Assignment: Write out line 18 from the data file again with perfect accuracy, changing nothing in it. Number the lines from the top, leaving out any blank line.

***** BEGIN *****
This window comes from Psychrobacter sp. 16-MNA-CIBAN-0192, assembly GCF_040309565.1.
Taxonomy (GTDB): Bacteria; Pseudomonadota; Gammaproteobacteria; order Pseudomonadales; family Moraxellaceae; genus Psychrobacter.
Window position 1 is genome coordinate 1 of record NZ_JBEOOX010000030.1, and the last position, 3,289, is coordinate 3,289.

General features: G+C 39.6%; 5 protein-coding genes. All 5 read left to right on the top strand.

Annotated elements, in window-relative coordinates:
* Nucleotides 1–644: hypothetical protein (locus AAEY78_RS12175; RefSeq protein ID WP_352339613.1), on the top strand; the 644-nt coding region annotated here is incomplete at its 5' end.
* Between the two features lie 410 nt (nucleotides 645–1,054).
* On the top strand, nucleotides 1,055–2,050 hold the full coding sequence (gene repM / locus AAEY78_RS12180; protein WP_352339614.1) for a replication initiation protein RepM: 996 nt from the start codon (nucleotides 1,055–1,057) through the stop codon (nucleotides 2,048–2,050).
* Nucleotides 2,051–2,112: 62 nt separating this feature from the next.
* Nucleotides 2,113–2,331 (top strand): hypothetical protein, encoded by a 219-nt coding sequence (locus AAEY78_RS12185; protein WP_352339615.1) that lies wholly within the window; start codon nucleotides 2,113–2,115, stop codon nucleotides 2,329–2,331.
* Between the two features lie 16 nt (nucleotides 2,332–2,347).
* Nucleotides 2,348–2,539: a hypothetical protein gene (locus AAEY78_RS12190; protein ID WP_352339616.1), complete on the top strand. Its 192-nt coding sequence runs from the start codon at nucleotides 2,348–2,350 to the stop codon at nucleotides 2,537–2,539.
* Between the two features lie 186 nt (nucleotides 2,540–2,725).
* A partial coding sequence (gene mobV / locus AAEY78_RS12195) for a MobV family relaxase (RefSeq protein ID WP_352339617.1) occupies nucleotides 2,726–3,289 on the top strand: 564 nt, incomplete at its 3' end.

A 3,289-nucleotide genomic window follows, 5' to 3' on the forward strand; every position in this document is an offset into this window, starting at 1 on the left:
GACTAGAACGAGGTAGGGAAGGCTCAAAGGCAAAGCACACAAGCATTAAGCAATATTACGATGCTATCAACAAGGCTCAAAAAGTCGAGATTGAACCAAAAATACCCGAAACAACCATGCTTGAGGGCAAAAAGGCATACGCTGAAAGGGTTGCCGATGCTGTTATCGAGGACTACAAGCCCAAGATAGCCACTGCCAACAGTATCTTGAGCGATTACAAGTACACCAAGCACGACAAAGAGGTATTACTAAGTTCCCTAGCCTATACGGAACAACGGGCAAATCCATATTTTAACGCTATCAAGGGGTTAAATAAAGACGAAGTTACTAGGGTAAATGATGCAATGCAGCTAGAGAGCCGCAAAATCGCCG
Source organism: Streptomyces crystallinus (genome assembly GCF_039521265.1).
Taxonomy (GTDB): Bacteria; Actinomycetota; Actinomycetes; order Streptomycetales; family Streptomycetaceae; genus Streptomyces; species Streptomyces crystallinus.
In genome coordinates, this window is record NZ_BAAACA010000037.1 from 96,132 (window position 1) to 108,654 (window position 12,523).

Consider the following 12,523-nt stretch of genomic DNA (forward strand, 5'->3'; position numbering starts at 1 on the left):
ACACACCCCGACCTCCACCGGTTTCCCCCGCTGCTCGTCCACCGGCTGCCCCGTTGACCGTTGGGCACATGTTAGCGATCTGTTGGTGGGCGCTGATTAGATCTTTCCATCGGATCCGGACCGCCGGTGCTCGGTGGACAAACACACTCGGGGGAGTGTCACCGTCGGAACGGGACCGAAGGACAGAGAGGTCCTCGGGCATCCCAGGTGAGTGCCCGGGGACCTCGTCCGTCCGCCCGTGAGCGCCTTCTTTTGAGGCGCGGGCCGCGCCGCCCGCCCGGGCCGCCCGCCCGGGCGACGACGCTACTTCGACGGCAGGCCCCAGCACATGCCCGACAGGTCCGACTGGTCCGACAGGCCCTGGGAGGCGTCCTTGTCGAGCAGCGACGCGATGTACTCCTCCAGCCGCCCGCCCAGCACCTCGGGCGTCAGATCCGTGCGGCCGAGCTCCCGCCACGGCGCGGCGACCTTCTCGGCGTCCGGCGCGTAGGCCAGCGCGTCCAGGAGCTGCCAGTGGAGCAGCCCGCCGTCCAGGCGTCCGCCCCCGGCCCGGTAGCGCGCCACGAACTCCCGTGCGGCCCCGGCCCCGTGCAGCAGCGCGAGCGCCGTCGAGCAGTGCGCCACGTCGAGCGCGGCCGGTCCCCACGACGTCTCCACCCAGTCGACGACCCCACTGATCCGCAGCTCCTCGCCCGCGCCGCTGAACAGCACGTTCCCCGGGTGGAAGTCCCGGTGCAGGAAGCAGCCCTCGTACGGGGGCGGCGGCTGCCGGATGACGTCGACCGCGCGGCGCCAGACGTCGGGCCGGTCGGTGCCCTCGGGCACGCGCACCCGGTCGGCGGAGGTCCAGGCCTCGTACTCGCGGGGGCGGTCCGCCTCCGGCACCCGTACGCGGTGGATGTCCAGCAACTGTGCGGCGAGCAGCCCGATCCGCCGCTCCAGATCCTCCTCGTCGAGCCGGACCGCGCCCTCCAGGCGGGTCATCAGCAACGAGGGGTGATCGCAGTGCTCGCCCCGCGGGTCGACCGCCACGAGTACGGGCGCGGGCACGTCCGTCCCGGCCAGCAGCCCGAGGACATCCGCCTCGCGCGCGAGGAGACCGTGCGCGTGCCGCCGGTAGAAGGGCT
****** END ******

Taxonomy (GTDB): Bacteria; Actinomycetota; Actinomycetes; order Streptomycetales; family Streptomycetaceae; genus Streptomyces; species Streptomyces crystallinus.